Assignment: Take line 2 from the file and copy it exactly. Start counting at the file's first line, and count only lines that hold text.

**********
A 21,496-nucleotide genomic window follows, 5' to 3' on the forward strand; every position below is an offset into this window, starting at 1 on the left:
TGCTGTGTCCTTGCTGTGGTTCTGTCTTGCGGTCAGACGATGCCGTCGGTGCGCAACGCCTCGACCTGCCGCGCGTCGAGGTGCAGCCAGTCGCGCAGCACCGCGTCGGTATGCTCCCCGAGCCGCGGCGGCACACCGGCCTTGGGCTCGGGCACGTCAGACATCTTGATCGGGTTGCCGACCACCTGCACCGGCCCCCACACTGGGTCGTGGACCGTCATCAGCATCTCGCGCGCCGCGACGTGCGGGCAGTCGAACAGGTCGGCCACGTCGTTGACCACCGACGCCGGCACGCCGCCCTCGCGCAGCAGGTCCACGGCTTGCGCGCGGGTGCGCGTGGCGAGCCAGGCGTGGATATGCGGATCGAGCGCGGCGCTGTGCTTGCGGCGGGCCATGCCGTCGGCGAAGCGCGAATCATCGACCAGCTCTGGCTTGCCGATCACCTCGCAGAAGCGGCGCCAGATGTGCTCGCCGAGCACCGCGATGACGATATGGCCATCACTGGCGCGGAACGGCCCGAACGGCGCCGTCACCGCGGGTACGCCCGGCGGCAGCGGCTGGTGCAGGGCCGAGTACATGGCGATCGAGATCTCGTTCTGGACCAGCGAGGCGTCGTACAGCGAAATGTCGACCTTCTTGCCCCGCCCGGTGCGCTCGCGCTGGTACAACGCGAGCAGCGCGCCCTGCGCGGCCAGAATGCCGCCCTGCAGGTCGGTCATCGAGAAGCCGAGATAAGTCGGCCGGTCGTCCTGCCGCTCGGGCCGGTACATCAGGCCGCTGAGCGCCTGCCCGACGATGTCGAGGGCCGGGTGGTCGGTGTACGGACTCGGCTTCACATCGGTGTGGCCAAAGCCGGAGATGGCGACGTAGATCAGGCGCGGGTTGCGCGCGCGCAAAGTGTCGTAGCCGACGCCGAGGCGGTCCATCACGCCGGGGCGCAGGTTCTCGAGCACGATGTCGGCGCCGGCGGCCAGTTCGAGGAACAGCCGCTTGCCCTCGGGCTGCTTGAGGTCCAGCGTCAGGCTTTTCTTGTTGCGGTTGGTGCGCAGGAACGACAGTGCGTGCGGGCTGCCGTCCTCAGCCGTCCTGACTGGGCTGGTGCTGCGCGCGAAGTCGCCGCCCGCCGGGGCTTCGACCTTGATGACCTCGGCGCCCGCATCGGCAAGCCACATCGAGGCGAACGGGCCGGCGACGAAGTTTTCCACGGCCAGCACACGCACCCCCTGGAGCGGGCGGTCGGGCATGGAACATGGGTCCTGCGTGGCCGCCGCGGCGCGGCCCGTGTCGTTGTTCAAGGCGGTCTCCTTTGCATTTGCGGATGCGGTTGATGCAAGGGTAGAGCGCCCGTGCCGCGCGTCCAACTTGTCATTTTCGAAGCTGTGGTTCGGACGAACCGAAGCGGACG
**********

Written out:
TGCTGTGTCCTTGCTGTGGTTCTGTCTTGCGGTCAGACGATGCCGTCGGTGCGCAACGCCTCGACCTGCCGCGCGTCGAGGTGCAGCCAGTCGCGCAGCACCGCGTCGGTATGCTCCCCGAGCCGCGGCGGCACACCGGCCTTGGGCTCGGGCACGTCAGACATCTTGATCGGGTTGCCGACCACCTGCACCGGCCCCCACACTGGGTCGTGGACCGTCATCAGCATCTCGCGCGCCGCGACGTGCGGGCAGTCGAACAGGTCGGCCACGTCGTTGACCACCGACGCCGGCACGCCGCCCTCGCGCAGCAGGTCCACGGCTTGCGCGCGGGTGCGCGTGGCGAGCCAGGCGTGGATATGCGGATCGAGCGCGGCGCTGTGCTTGCGGCGGGCCATGCCGTCGGCGAAGCGCGAATCATCGACCAGCTCTGGCTTGCCGATCACCTCGCAGAAGCGGCGCCAGATGTGCTCGCCGAGCACCGCGATGACGATATGGCCATCACTGGCGCGGAACGGCCCGAACGGCGCCGTCACCGCGGGTACGCCCGGCGGCAGCGGCTGGTGCAGGGCCGAGTACATGGCGATCGAGATCTCGTTCTGGACCAGCGAGGCGTCGTACAGCGAAATGTCGACCTTCTTGCCCCGCCCGGTGCGCTCGCGCTGGTACAACGCGAGCAGCGCGCCCTGCGCGGCCAGAATGCCGCCCTGCAGGTCGGTCATCGAGAAGCCGAGATAAGTCGGCCGGTCGTCCTGCCGCTCGGGCCGGTACATCAGGCCGCTGAGCGCCTGCCCGACGATGTCGAGGGCCGGGTGGTCGGTGTACGGACTCGGCTTCACATCGGTGTGGCCAAAGCCGGAGATGGCGACGTAGATCAGGCGCGGGTTGCGCGCGCGCAAAGTGTCGTAGCCGACGCCGAGGCGGTCCATCACGCCGGGGCGCAGGTTCTCGAGCACGATGTCGGCGCCGGCGGCCAGTTCGAGGAACAGCCGCTTGCCCTCGGGCTGCTTGAGGTCCAGCGTCAGGCTTTTCTTGTTGCGGTTGGTGCGCAGGAACGACAGTGCGTGCGGGCTGCCGTCCTCAGCCGTCCTGACTGGGCTGGTGCTGCGCGCGAAGTCGCCGCCCGCCGGGGCTTCGACCTTGATGACCTCGGCGCCCGCATCGGCAAGCCACATCGAGGCGAACGGGCCGGCGACGAAGTTTTCCACGGCCAGCACACGCACCCCCTGGAGCGGGCGGTCGGGCATGGAACATGGGTCCTGCGTGGCCGCCGCGGCGCGGCCCGTGTCGTTGTTCAAGGCGGTCTCCTTTGCATTTGCGGATGCGGTTGATGCAAGGGTAGAGCGCCCGTGCCGCGCGTCCAACTTGTCATTTTCGAAGCTGTGGTTCGGACGAACCGAAGCGGACG